Fantastic! Finally, a year in Bordeaux to really get excited about. This may not be the biggest news of the day as the wine world has been not so quietly excited about the 2015 vintage since the moment the grapes were safely out of Mother Nature’s hands. But it’s a subject worth visiting as the wines are now being released to a deserving public.
This gradual drip-feed release, as Châteaux announce their prices for the last vintage, is the culmination of the well-established process known as the En Primeurs Campaign. Historically, the Châteaux work closely with a select group known as the courtiers, who in turn distribute to the larger pool of négociants and merchants that sell on to private clients. Pricing, too, follows a well-established path. As the vintage is harvested and assessed, a general opinion is developed. The key date is April following the vintage. At the start of April, the Union de Grands Crus hosts general tastings where the trade flock to Bordeaux for the first look at the new wines. This is also when we tasters discover that the general opinion bandied about before our arrival applies to no specific Château! Quite rightly, each property leads us through the microclimatic conditions that affected their particular blends in their own unique way.
But, perhaps even more important than how the wines taste, is the reaction and market feedback that the Châteaux glean. Armed with their opinions of the vintage, feedback from the courtiers, négociants, merchants and critics at En Primeur tastings, the Châteaux then make their decisions on release pricing. Usually, to a general cry of disbelief from the merchants, we are only really happy when prices go down but even then can find reason to grumble that they haven’t dropped far enough. Despite the extraordinary circumstances of the great 2010 vintage, it is still true that buying wines on release is buying them at the best price.
I seem to have neglected the most important bit – the highly considered contents of every bottle. And herein lies another quirk of the En Primeur Campaign. All the wines tasted are still well and truly under development. Fermentations are pretty much done but the wines are only just embarking on their ageing process. Ageing in small wood, medium wood, high toast, low toast, concrete or whatever medium the winemaker desires. And, certainly, the final assemblage/blend is not on show. Not that I’m searching for violins, a week of tasting Bordeaux from barrel is hard work. Excess acid and tannin are generally not high on this taster’s preferred flavour profiles – perhaps why the lunches and dinners generally make up for the hard labour, but that might be another story…. Opinions do need to be compared and thoughts consolidated.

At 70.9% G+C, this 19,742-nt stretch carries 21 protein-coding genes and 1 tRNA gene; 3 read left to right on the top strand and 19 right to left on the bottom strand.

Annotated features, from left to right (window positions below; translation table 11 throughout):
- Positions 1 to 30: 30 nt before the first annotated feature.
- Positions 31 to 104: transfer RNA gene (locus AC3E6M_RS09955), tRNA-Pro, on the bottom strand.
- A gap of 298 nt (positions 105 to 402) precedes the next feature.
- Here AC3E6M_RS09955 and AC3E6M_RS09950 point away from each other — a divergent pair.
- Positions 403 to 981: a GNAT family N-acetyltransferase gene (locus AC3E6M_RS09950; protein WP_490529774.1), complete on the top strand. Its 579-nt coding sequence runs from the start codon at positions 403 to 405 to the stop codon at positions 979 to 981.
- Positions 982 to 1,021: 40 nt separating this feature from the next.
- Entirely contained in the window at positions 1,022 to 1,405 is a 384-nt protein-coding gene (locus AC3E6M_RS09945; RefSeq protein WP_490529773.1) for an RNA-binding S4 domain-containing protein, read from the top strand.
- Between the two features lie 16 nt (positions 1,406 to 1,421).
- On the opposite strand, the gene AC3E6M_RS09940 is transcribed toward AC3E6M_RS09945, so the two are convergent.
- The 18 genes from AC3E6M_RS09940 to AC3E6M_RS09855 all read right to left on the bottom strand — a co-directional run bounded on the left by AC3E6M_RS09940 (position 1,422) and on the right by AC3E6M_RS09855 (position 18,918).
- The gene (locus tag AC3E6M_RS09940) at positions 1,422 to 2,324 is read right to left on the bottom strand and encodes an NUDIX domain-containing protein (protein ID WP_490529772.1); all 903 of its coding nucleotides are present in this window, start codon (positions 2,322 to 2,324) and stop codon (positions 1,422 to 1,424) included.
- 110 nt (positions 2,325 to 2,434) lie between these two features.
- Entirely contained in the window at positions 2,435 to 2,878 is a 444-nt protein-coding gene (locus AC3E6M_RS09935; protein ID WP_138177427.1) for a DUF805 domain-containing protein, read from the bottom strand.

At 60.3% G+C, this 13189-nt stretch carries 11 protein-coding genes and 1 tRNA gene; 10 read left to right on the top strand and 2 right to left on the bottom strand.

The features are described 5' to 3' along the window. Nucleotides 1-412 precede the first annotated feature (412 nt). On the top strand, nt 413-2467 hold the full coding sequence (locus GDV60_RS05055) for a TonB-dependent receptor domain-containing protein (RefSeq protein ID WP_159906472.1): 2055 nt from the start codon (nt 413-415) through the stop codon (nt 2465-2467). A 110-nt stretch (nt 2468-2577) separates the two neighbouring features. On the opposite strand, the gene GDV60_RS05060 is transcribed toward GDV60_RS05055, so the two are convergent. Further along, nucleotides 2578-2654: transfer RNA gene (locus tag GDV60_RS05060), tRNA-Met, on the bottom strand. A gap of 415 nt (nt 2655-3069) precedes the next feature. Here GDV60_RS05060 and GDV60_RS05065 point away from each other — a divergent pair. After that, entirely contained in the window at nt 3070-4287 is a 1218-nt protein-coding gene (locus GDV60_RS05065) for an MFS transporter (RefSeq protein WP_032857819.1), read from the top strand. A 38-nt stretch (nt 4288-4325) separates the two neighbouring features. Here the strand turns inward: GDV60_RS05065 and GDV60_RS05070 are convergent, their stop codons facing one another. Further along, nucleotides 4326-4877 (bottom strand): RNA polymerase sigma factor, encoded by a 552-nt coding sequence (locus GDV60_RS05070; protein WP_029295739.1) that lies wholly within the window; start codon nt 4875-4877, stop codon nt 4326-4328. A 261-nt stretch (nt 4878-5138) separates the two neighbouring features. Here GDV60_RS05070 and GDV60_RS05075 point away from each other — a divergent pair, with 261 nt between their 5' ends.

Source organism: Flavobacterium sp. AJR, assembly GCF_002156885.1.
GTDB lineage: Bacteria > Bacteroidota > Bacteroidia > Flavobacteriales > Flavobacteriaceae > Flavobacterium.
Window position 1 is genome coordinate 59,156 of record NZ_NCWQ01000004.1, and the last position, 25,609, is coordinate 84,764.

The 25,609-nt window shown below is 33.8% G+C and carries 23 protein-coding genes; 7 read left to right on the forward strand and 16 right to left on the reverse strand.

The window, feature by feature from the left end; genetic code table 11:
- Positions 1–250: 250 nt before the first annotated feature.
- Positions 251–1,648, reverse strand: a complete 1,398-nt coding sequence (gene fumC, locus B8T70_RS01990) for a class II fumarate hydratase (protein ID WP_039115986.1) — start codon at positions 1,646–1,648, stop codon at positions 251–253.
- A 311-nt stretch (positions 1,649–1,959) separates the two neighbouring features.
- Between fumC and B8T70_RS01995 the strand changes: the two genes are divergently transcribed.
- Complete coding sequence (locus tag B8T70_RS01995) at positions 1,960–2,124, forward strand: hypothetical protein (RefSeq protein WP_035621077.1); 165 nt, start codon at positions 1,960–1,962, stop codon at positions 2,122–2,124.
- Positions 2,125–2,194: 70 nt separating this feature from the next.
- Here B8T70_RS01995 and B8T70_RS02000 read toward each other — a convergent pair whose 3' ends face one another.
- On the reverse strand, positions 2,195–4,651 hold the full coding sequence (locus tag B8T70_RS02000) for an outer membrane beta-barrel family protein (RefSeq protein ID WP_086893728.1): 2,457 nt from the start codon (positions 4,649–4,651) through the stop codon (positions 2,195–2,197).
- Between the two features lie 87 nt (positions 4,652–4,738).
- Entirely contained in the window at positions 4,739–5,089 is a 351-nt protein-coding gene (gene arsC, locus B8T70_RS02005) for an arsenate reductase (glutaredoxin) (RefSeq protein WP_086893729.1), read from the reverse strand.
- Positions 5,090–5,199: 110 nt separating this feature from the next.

Back to the bottles, because they are so far from the finished article, experience is a vital tool in the repertoire of any taster. Although the levels of acidity, tannin, fruit and flavour are nowhere near where they will finish, it is possible to look at a raw wine and say it is in balance, or not, and has potential. But the great tasters can draw on an almost encyclopaedic knowledge of previous vintages. Recalling a familiar flavour profile and knowing how it developed allows us to pontificate with a vague degree of authority. All of which must be taken with a pinch of salt, they are, after all, just one taster’s personal opinion – even the great Robert Parker himself claims no more than to offer his thoughts on what is put in front of him. To make use of the endless scribbling available, it is important to identify the foibles of your preferred scribe. Mr P likes a big wine; if you don’t, he is not the critic for you or perhaps you choose the wines he finds light and lacking in substance.
Here are very brief thoughts on four wines to enhance or start any cellar: • Château Cissac, Cru Bourgeois, Haut Medoc. Classic old school claret, fresh and elegant. • Château Gaby, Canon-Fronsac. Bright, much more opulent and decidedly right bank. • Château Cantemerle, 5th Growth Cru Classé, Haut Medoc. Continues its impressive rebirth, rich and full of swagger. • Château Teyssier, Grand Cru, St Emilion. Jonathan reckons this may be his best Teyssier yet, he may be right.